Just don’t even attempt this in the literary world. It’s just dumb. This is only a Hollywood thing and it’s extremely hit or miss.

2.) Sequels - Some old classics have the potential for further storytelling. There’s more to be told such as how Hook told the story of what happened to Peter Pan when he grew up, Bambi II went into the story of how Bambi got along with his father after his mother’s tragic death, and Toy Story 3 completed the Toy Story plot arch (Toy Story 4 was more of an epilogue). Other movies like Mary Poppins Returns and the new Star Wars trilogy have basically done the same plot but with new characters. They didn’t bring anything new to the table and completely mowed over some aspects that fans loved such as killing off a lot of great characters.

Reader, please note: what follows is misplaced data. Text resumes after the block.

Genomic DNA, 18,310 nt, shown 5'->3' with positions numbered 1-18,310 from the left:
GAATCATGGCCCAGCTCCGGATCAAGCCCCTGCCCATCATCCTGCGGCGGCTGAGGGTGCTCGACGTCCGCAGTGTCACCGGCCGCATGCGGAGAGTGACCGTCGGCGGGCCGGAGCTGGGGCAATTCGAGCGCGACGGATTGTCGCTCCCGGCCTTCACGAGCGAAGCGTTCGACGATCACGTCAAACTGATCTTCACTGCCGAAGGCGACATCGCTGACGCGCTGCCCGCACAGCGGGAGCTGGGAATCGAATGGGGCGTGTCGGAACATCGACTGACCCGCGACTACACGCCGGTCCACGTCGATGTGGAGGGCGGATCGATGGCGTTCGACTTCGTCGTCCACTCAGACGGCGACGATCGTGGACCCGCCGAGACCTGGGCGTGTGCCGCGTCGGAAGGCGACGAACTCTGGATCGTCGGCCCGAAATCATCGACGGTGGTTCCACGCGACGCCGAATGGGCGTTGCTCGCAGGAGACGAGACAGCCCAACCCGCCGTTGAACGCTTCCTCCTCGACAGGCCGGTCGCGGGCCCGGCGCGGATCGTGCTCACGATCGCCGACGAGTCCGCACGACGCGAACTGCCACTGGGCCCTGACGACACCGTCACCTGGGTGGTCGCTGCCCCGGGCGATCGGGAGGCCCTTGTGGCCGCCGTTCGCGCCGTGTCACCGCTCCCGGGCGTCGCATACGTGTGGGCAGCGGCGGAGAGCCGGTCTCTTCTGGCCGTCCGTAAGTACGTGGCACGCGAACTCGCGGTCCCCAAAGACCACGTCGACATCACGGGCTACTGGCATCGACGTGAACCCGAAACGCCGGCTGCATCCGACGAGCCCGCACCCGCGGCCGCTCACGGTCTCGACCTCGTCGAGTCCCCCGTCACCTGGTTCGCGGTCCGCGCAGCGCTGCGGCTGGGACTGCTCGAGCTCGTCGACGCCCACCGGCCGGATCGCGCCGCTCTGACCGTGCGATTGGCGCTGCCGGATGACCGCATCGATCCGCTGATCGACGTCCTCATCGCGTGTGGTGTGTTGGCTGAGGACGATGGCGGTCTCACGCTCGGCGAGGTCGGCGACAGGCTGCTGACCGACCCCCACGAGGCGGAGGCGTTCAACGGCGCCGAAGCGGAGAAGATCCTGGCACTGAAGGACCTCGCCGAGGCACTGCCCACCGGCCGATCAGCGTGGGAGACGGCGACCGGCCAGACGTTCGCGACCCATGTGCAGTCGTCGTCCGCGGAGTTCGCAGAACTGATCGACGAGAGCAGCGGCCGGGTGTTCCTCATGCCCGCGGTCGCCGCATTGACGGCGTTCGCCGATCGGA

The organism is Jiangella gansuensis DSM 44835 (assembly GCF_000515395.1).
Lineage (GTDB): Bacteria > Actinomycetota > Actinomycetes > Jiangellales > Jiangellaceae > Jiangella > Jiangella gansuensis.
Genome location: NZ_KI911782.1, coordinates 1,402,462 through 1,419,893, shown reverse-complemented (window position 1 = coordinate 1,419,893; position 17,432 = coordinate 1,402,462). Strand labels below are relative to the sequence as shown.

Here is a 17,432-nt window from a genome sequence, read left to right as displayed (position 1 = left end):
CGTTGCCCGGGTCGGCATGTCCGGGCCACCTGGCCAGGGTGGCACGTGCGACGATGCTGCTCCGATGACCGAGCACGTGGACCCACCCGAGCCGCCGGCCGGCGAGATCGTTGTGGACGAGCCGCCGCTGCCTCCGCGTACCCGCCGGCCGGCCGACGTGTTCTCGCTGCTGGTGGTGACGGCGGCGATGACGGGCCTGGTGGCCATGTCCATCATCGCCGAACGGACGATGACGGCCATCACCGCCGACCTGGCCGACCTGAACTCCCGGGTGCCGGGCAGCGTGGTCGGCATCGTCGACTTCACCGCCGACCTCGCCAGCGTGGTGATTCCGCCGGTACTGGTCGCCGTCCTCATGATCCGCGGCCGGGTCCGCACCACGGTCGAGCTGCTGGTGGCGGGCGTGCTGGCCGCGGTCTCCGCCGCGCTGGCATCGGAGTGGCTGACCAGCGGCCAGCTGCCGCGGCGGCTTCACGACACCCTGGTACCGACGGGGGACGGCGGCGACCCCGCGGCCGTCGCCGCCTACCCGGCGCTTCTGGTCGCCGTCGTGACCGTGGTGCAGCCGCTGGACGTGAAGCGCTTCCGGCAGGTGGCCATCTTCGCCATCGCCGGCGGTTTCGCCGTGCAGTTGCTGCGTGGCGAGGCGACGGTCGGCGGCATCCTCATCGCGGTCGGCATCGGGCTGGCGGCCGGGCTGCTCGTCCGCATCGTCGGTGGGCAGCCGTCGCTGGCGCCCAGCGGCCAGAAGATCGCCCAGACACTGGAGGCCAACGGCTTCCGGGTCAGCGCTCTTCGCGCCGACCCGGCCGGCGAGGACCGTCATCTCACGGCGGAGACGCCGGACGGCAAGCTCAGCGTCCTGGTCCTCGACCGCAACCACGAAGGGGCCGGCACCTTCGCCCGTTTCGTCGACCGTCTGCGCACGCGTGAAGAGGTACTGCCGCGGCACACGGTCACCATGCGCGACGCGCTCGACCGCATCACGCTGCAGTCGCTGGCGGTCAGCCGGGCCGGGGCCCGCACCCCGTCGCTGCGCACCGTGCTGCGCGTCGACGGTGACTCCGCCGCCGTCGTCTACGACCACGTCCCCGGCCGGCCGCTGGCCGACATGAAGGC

I’ve talked about this in another post but so many movies do not need sequels. They’re fine the way they are. A sequel can often feel very forced. In the literary world with the Maximum Ride series by James Patterson, the first three books were great and that’s what Patterson originally planned to write. But on account of clamoring fans, he decided to keep going with the series and it ended up devolving into a mess. The same happened to the Legend of Korra when DiMartino and Konietzko originally intended for only two seasons but Nickelodeon ordered two more. The later seasons had good elements but the plot was sorely lacking in many aspects.  There can be too much of a good thing and I for one rather have a short and sweet series instead of having it expand and then reduce in quality.